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Zoey_ JD
Zoey_ JD, JustAnswer Criminal Law Mentor
Category: Criminal Law
Satisfied Customers: 27492
Experience:  Admitted to NYS Criminal defense bar in 1989. Extensive arraignment, hearing, trial experience.
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Is a student who jokes with friends that he has alcohol in

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Is a student (while at school) who jokes with friends that he has alcohol in his drink (but doesn't) and offers (not for sale) it to one friend, winking to go along with the joke, in violation of California Code 48900 (d) Unlawfully offered, arranged, or negotiated to sell a controlled substance listed in Chapter 2 (commencing with Section 11053) of Division 10 of the Health and Safety Code, an alcoholic beverage, or an intoxicant of any kind, and either sold, delivered, or otherwise furnished to a person another liquid, substance, or material and represented the liquid, substance, or material as a controlled substance, alcoholic beverage, or intoxicant.


My name is XXXXX XXXXX I am a criminal lawyer.

I assume that you are asking if the student can be lawfully charged with this offense. The answer is yes.

The student doesn't have to accept money for this to come under the statute. The transfer could just be "delivered or otherwise furnished," which are also prohibited.
Additionally, by telling his friends that the drink contains alcohol, even with a wink (winks don't always mean, "I'm kidding") he has "represented the liquid, substance, or material as a controlled substance, alcoholic beverage, or intoxicant."

Now whether the DA will want to try this case and attempt to prove it beyond a reasonable doubt is a different matter. I'd hope that the case would be dismissed. Technically speaking, however, what the student did makes out the elements of this crime.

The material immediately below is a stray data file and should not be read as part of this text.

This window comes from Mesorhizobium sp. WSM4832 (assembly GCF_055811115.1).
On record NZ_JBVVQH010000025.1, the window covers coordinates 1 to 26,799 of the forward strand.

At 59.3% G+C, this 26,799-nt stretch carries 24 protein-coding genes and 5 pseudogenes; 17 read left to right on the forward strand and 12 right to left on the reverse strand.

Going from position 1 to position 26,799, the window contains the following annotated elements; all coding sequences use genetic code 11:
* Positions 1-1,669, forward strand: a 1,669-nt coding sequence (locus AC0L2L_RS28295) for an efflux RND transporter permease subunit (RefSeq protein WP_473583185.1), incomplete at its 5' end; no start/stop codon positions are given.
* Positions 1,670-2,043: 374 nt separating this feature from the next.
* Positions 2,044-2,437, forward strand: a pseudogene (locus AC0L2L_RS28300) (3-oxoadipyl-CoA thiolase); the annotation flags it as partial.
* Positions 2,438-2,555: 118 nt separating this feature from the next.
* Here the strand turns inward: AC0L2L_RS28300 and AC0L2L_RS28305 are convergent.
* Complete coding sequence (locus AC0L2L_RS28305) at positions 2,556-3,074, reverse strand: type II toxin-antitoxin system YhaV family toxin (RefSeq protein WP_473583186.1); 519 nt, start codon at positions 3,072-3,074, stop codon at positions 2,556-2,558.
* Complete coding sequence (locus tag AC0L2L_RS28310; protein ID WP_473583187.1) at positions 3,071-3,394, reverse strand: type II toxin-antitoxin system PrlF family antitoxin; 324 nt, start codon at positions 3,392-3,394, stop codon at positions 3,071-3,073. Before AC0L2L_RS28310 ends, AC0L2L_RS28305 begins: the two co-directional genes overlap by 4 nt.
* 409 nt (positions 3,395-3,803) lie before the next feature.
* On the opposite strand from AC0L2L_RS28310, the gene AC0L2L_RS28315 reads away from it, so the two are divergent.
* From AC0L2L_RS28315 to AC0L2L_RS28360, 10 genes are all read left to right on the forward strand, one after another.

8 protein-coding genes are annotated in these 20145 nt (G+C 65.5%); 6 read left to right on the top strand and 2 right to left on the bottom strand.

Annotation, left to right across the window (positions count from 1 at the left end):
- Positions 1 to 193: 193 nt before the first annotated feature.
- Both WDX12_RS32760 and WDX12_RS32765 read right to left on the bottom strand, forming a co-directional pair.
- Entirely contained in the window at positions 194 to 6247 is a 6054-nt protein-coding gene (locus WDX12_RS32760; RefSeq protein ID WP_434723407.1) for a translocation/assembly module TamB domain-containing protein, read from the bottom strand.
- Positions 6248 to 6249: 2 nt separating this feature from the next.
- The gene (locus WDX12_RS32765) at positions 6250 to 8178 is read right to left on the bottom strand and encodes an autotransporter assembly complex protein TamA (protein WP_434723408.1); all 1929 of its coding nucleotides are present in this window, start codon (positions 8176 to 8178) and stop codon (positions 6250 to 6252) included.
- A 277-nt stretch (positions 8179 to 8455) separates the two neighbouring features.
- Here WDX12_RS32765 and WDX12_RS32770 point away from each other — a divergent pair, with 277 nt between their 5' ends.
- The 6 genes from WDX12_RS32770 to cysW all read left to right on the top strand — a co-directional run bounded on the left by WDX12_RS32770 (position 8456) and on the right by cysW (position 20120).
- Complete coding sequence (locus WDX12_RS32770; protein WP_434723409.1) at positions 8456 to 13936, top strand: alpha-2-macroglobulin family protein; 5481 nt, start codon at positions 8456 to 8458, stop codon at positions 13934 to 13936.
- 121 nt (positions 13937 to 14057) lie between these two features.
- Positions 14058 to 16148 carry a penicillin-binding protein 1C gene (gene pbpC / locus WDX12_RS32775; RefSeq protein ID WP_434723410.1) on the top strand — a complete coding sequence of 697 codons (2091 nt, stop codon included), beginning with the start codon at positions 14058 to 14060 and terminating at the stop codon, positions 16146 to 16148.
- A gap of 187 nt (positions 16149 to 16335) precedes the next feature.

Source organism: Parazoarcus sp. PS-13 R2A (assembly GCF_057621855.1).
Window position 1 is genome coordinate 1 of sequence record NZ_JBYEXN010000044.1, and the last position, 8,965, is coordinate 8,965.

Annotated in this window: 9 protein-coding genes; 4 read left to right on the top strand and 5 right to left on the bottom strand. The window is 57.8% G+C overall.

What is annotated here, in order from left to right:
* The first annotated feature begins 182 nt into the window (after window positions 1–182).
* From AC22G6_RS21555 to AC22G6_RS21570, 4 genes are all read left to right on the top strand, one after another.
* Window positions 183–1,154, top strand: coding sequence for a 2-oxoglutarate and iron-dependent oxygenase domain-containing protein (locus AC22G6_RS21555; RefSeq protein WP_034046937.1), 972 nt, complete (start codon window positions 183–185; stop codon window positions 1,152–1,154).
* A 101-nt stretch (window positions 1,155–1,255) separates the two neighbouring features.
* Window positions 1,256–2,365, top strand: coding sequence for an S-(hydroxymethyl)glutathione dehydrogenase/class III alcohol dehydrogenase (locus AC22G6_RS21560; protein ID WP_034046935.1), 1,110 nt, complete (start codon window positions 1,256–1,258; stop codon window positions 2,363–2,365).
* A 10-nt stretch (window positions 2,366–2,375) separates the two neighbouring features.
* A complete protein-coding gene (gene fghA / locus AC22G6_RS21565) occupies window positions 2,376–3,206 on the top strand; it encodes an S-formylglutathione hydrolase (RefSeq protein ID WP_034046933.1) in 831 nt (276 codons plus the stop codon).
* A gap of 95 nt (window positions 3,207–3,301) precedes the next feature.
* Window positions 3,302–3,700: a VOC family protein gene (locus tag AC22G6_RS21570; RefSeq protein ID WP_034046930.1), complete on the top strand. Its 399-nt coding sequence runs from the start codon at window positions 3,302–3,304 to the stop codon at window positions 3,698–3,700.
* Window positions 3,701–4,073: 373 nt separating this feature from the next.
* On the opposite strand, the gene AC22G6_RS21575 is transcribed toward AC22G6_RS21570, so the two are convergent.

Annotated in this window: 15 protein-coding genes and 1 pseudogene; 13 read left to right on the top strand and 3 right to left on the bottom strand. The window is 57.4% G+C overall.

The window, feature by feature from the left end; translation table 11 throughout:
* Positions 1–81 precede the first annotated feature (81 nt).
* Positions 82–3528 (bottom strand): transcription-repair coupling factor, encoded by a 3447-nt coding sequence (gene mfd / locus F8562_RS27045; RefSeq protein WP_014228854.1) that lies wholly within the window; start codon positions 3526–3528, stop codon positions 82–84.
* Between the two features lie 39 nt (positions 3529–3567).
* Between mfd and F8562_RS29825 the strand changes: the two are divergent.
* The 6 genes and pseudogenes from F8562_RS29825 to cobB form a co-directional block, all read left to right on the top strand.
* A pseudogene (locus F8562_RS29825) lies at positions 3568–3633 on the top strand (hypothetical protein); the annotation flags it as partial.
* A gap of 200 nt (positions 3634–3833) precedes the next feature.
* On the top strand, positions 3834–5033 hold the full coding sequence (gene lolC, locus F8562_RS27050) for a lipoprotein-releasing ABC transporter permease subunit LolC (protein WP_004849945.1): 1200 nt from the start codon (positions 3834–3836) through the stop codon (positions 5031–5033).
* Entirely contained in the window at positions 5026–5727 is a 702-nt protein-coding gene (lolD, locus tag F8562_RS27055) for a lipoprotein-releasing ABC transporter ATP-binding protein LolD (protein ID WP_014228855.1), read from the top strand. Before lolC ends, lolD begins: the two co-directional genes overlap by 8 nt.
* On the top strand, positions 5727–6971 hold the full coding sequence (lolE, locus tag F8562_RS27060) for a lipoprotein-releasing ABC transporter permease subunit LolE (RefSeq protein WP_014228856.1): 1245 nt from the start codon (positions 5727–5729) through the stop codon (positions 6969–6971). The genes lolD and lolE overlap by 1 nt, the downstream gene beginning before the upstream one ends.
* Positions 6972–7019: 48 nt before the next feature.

Customer: replied 3 years ago.

The code says "Unlawfully offered, arranged, or negotiated to sell". Does this mean "offering to sell, arranged to sell, or negotiated to sell"?


It also reads to me that there are two conditions that need to be met. One being the arrangement to sell *and* the next being the delivery or otherwise furnished.


Don't both conditions need to be met?


I've read the other parts of 48900 and other sections seem to be explicit about furnishing vs arranging to sell which makes me think that this section (d) requires both conditions.




I see your point, and it is certainly something you can argue. Nevertheless, money need not be exchanged to have a valid sale, as there are other types of consideration. In drug sales, as well, it's the exchange of the contraband that's unlawful, whether or not the recipient pays for it.

Like I said, I would hope the state would dismiss this. It's certainly not worth a lot of effort to prosecute it. But can they charge it? Well, they have done! Yes, they can.
Customer: replied 3 years ago.

I'm almost done.


You wrote technically this makes out the elements.


Technically, are "offered, arranged or negotiated" written to be interpreted as going with "to sell" or do the words "offered" and "arranged" stand on their own?


For example, does this meaning of the legal language mean "unlawfully arranged an intoxicant" or "unlawfully arranged to sell an intoxicant"?


Legal writing is precise. These are words in a series, connected by "or," so the statute covers when you have arranged to sell, offered to sell or negotiated to sell a controlled substance or an alcoholic beverage or an intoxicant.

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